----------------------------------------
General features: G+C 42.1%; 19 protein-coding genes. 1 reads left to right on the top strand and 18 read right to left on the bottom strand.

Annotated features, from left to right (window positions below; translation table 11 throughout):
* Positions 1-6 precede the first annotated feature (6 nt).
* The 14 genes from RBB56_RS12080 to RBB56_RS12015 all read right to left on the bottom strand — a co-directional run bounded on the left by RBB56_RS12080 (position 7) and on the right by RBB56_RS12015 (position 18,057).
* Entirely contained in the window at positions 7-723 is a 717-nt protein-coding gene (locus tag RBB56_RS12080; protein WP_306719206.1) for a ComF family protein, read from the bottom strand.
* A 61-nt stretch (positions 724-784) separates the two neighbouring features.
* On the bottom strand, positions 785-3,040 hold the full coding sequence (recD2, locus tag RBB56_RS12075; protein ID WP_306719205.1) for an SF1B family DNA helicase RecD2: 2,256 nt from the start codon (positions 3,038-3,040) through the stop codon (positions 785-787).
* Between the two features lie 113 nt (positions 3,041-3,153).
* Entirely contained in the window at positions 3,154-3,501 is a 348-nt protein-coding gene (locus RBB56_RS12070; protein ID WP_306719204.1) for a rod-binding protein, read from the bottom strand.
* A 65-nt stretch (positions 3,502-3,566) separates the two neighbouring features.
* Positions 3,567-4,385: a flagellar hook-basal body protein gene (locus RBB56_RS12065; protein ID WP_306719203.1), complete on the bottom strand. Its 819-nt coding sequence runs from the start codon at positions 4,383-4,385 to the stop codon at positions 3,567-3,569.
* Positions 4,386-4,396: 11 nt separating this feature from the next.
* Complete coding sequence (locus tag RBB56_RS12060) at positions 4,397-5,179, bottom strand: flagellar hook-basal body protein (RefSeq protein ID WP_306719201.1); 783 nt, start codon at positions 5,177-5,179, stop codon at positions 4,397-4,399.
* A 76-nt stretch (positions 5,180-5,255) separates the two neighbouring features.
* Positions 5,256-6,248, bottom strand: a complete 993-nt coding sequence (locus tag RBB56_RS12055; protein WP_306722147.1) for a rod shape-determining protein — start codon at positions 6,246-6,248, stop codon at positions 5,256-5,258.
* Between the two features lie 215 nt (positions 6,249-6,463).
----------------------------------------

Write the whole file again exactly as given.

General features: G+C 42.1%; 19 protein-coding genes. 1 reads left to right on the top strand and 18 read right to left on the bottom strand.

Annotated features, from left to right (window positions below; translation table 11 throughout):
* Positions 1-6 precede the first annotated feature (6 nt).
* The 14 genes from RBB56_RS12080 to RBB56_RS12015 all read right to left on the bottom strand — a co-directional run bounded on the left by RBB56_RS12080 (position 7) and on the right by RBB56_RS12015 (position 18,057).
* Entirely contained in the window at positions 7-723 is a 717-nt protein-coding gene (locus tag RBB56_RS12080; protein WP_306719206.1) for a ComF family protein, read from the bottom strand.
* A 61-nt stretch (positions 724-784) separates the two neighbouring features.
* On the bottom strand, positions 785-3,040 hold the full coding sequence (recD2, locus tag RBB56_RS12075; protein ID WP_306719205.1) for an SF1B family DNA helicase RecD2: 2,256 nt from the start codon (positions 3,038-3,040) through the stop codon (positions 785-787).
* Between the two features lie 113 nt (positions 3,041-3,153).
* Entirely contained in the window at positions 3,154-3,501 is a 348-nt protein-coding gene (locus RBB56_RS12070; protein ID WP_306719204.1) for a rod-binding protein, read from the bottom strand.
* A 65-nt stretch (positions 3,502-3,566) separates the two neighbouring features.
* Positions 3,567-4,385: a flagellar hook-basal body protein gene (locus RBB56_RS12065; protein ID WP_306719203.1), complete on the bottom strand. Its 819-nt coding sequence runs from the start codon at positions 4,383-4,385 to the stop codon at positions 3,567-3,569.
* Positions 4,386-4,396: 11 nt separating this feature from the next.
* Complete coding sequence (locus tag RBB56_RS12060) at positions 4,397-5,179, bottom strand: flagellar hook-basal body protein (RefSeq protein ID WP_306719201.1); 783 nt, start codon at positions 5,177-5,179, stop codon at positions 4,397-4,399.
* A 76-nt stretch (positions 5,180-5,255) separates the two neighbouring features.
* Positions 5,256-6,248, bottom strand: a complete 993-nt coding sequence (locus tag RBB56_RS12055; protein WP_306722147.1) for a rod shape-determining protein — start codon at positions 6,246-6,248, stop codon at positions 5,256-5,258.
* Between the two features lie 215 nt (positions 6,249-6,463).